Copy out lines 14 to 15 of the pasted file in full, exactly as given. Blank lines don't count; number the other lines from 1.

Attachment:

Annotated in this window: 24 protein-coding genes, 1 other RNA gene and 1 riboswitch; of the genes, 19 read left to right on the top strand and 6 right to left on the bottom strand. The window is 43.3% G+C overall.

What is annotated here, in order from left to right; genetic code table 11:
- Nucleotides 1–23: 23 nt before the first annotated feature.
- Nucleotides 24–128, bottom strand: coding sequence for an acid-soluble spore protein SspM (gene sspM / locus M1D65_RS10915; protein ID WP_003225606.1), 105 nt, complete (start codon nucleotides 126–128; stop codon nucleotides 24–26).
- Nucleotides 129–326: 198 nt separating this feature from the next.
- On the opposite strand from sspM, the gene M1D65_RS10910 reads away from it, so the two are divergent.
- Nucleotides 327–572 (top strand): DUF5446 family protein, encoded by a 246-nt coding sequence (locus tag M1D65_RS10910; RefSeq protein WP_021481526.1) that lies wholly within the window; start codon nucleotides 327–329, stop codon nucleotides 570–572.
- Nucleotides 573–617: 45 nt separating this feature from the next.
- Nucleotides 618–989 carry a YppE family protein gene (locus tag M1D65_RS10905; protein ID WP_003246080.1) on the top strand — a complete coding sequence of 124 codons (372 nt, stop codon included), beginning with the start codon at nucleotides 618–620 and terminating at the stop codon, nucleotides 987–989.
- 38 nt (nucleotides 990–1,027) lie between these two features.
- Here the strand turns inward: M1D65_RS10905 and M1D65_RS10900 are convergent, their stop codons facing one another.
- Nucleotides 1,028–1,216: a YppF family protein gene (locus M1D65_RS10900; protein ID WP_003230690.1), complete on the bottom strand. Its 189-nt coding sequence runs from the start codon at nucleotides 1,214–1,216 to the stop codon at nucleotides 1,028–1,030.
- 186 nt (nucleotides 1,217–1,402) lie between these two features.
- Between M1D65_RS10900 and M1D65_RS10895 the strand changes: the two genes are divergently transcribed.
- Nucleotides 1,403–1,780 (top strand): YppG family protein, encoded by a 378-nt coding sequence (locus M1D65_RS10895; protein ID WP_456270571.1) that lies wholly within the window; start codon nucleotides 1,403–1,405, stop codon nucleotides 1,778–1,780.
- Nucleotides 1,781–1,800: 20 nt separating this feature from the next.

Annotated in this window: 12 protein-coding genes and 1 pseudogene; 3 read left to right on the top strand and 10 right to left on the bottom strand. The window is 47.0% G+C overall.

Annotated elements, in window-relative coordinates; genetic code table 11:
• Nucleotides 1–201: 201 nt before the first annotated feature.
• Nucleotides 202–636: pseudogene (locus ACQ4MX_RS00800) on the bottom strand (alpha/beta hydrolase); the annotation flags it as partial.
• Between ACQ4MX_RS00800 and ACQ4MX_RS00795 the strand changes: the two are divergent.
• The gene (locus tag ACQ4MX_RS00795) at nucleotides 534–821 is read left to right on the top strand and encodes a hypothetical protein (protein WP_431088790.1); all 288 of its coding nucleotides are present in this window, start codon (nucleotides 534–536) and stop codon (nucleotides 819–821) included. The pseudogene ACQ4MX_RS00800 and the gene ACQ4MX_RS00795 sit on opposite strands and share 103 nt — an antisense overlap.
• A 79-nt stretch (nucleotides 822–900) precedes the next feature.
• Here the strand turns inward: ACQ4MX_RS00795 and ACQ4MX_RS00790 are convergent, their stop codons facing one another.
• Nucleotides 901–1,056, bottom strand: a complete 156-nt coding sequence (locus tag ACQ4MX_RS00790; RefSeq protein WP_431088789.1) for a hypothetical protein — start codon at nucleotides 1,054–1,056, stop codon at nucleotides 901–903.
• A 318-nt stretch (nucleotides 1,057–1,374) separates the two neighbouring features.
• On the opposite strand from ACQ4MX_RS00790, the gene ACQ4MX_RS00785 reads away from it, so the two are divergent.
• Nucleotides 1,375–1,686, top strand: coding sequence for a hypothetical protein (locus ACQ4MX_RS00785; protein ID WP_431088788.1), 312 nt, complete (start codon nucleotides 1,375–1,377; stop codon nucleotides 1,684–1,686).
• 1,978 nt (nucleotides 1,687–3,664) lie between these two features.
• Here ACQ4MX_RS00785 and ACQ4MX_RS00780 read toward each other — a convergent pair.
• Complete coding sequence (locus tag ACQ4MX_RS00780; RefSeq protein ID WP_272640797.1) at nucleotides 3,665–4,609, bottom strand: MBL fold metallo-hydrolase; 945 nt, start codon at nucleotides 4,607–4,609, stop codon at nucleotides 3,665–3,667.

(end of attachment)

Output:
- Between M1D65_RS10900 and M1D65_RS10895 the strand changes: the two genes are divergently transcribed.
- Nucleotides 1,403–1,780 (top strand): YppG family protein, encoded by a 378-nt coding sequence (locus M1D65_RS10895; protein ID WP_456270571.1) that lies wholly within the window; start codon nucleotides 1,403–1,405, stop codon nucleotides 1,778–1,780.